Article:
Fresh mycorrhizal roots from at least three independent plants were cut into 5–10mM fragments, placed in plastic molds, and covered with the O.C.T. compound (Sakura Finetek, Tokyo, Japan). The roots were frozen in dry ice-isopentane and stored at −80°C. The frozen roots were sectioned longitudinally at a thickness of 25–30μM using a cryostat (Leica, Wetzlar, Germany). Cryosections were placed on an adhesive glass slide (Frontier, Matsunami, Osaka, Japan) and dried at room temperature for 60min. These sections were used for DAPI staining and enzyme cytochemistry of phosphatase activity.

High-Pressure Freezing and Freeze-Substitution

Mycorrhizal roots from at least three independent plants of each genotype were cut into 5mM fragments using a razor blade in a Petri dish on ice. The root fragments were placed in aluminum specimen carriers with 0.05M sucrose as a cryoprotectant and then frozen using a Leica EM PACT2 high-pressure freezer. The frozen samples were temporarily maintained in liquid nitrogen and transferred into vials containing 1% glutaraldehyde in anhydrous acetone that was precooled to −80°C. The samples were freeze-substituted at −80°C for 48h and gradually warmed to 4°C over a period of 21h using a Leica EM AFS2. Roots were washed twice with anhydrous acetone for 15min and twice with propylene oxide for 5min at room temperature. The samples were infiltrated with Spurr’s resin: propylene oxide mixture of ratios 1:2, 1:1, 2:1, 3:1, and 4:1 for 1h in each mixture sequentially (Spurr’s resin from Polysciences, PA, United States). Final soak was thrice in pure resin for 3h, and samples were polymerized at 70°C for 12h. The embedded roots were trimmed and sectioned longitudinally using an ultramicrotome. For fluorescence microscopy, semithin sections, approximately 200nm thick, were cut with a knife (XAC, SYNTEC, Yokohama, Japan) and placed on an adhesive glass slide. For transmission electron microscopy (TEM), ultrathin sections of approximately 90nm thickness were cut with a diamond knife (DiATOME, PA, United States) and picked up on nickel grids. These sections were immediately processed for polyP labeling.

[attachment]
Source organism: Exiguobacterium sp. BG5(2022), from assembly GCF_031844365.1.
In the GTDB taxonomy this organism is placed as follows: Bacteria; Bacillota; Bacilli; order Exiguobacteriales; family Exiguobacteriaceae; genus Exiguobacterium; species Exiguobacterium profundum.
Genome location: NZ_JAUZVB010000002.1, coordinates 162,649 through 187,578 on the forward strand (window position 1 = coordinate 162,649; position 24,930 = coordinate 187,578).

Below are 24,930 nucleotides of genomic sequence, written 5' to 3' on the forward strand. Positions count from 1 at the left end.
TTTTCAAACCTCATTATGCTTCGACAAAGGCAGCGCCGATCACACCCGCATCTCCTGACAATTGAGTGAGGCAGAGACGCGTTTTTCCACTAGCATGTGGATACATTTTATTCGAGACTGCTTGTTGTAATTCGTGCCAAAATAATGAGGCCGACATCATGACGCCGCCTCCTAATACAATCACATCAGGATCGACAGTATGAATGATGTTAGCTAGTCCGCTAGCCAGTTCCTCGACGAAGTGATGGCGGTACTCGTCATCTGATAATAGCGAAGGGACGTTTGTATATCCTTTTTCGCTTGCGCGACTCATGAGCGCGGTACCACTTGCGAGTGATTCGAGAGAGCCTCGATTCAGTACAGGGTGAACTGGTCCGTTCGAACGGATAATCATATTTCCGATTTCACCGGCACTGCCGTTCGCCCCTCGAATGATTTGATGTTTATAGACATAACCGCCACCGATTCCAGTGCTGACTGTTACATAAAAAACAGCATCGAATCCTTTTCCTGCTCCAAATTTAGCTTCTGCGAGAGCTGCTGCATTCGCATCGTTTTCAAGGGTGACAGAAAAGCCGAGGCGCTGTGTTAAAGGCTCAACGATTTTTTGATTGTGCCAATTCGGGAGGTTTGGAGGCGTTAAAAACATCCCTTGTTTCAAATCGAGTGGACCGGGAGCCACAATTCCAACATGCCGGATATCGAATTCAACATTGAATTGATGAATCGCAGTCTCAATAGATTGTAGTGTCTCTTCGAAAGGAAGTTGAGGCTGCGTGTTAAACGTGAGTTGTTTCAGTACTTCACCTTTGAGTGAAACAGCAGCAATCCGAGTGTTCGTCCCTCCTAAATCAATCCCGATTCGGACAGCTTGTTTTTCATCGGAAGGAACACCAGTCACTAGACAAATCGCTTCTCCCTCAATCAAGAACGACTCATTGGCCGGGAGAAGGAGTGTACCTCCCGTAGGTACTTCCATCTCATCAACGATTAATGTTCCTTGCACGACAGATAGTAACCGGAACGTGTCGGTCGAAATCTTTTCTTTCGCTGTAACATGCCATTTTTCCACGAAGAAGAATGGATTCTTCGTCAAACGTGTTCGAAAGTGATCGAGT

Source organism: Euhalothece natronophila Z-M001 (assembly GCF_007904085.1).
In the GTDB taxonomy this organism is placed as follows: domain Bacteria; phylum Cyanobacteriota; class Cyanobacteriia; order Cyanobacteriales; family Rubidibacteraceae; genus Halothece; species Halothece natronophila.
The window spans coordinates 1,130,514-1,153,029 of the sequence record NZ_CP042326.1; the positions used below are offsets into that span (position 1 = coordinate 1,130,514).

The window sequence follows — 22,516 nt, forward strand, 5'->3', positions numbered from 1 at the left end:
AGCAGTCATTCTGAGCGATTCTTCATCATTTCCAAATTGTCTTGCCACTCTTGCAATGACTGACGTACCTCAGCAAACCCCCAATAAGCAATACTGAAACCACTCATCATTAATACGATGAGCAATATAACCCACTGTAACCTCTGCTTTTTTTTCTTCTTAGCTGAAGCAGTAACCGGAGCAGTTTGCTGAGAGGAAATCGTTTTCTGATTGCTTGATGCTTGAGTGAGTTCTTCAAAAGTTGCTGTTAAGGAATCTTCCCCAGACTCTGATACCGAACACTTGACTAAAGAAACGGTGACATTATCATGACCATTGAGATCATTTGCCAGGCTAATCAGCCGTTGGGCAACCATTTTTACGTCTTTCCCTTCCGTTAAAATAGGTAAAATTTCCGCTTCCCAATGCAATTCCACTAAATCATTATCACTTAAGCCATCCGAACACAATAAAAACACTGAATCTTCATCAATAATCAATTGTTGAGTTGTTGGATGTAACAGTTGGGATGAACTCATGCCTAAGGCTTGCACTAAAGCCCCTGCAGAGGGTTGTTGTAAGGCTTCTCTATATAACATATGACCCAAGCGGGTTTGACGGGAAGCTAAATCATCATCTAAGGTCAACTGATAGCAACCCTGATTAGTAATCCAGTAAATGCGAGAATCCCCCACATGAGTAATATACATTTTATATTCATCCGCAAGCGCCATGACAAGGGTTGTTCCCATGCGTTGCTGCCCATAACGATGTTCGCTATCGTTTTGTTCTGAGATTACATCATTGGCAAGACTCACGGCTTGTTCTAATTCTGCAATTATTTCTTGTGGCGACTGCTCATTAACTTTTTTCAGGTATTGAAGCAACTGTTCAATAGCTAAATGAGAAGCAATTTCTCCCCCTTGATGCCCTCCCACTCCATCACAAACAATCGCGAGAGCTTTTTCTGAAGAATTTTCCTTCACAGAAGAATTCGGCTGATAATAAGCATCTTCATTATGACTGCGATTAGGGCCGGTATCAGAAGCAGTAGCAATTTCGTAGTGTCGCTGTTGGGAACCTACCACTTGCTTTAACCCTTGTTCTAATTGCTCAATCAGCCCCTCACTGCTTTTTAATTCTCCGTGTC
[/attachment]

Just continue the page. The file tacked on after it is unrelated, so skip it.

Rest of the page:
PolyP Detection by DAPI Staining